Saturday, September 7, 2013
In Greece we have a saying, that "the fish stinks from its head." And that is a very good reflection of today's Greek and European political reality. Our politicians and their governments are rife with corruption, serving the interests of the global elites and the capitalist system. They bother little with the welfare of the ordinary citizens and they have lost any contact or reality with their needs.
In fact they are intoxicated with power and wealth, thinking of themselves as oligarchs. In a real democracy though, the politicians are appointed by the people and should be answerable to them. What really happens in Europe is that our politicians think that they know better and that they can ignore the concerns of their citizens.
One would think that will all their education, skills and background, because the European leadership is undoubtedly educated, that they would automatically attain people's and leadership skills. Unfortunately that is not the case. Because no matter how much you know about economics or politics, if you are unable to engage with the people who trust you with their votes, or you are unable to communicate your plans effectively preferring to ignore the public opinion, then unfortunately you are not a good leader.
Europe's misfortune is that it has too many professional politicians, that practice career politics and they will do anything to stay in power for too long. Anything but gaining the public's confidence that is. They prefer to engage with the big players in their country and with the international business and political elites, that will eventually support their political career inevitably prolonging it.
So what kind of politician is perhaps needed in Europe? For the first time the Eblana Blog will publish an article written by a friend, a Spanish Socialist living in Ireland, Mr. Álvaro Perez Escudero. He has found inspiration by the President of the small South American state of Uruguay, Mr. José Mújica.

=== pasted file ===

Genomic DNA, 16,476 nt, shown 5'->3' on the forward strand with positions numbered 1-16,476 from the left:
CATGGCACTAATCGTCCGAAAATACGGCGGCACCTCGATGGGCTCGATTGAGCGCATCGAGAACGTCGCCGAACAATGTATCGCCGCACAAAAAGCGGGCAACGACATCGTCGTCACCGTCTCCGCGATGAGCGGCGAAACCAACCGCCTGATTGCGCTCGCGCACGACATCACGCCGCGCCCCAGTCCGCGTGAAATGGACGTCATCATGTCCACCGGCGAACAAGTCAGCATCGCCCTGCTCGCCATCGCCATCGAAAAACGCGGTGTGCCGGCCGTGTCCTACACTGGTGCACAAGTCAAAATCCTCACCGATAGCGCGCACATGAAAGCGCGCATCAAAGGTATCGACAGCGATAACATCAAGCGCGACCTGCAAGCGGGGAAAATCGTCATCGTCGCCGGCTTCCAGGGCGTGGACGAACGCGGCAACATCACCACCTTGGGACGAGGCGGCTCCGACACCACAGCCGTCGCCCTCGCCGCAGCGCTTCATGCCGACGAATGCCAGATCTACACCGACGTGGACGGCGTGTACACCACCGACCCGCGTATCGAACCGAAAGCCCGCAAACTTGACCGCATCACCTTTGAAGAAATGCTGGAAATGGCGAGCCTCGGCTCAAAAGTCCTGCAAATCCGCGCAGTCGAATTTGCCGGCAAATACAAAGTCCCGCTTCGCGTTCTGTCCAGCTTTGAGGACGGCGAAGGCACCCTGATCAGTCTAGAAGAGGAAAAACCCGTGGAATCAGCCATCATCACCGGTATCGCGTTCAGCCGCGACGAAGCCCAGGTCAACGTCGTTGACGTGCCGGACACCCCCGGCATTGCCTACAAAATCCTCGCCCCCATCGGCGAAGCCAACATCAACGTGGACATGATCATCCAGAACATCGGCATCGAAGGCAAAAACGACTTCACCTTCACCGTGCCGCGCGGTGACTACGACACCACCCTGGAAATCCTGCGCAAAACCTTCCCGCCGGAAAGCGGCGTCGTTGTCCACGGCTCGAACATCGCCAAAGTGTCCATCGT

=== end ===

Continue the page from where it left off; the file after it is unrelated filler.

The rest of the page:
Mr. Mújica has made himself heard in the last two to three years writes Alvaro, because of his unconventional kind of diplomacy and the citizen oriented politics that he's practicing, since he occupied his presidential position.
He was born on the 20th of May 1935 in Montevideo, the capital of Uruguay and he's a descendant of
Basques that immigrated in the country during 1840. Pepe as he is nicknamed, received a basic school
education in the city quarter he was born and later started his law studies, which he never finished.
He instead became an active member of the Tupamaros National Liberation Movement, an
extremely left urban guerrilla group, since the beginning of the '60s. In 1972, he was taken hostage together
with other Tupamaros, by the then dictatorial government and kept in prison, continuously
threatened to be executed should his people ever reinitialize armed actions.
When democracy returned in 1985 and an amnesty law was introduced, he was released and
dedicated his time to active politics. He formed in 1989 the Movement of Popular Participation, which
is a strong part of the coalition “Frente Amplio” (Broad Front- the Uruguayan left-wing coalition), one of the strongest Uruguayan parties.
Five years later he was elected as a deputy of Montevideo, then as a senator and ten years later his M.P.P. party received the highest number of votes ever. He was assigned by the then President of Uruguay as Minister of Livestock, Agriculture and Fisheries in March 2005. This position made him very popular because of his ability to communicate open-heartedly with the ordinary people. Many others criticised him because of his "lack of professionalism."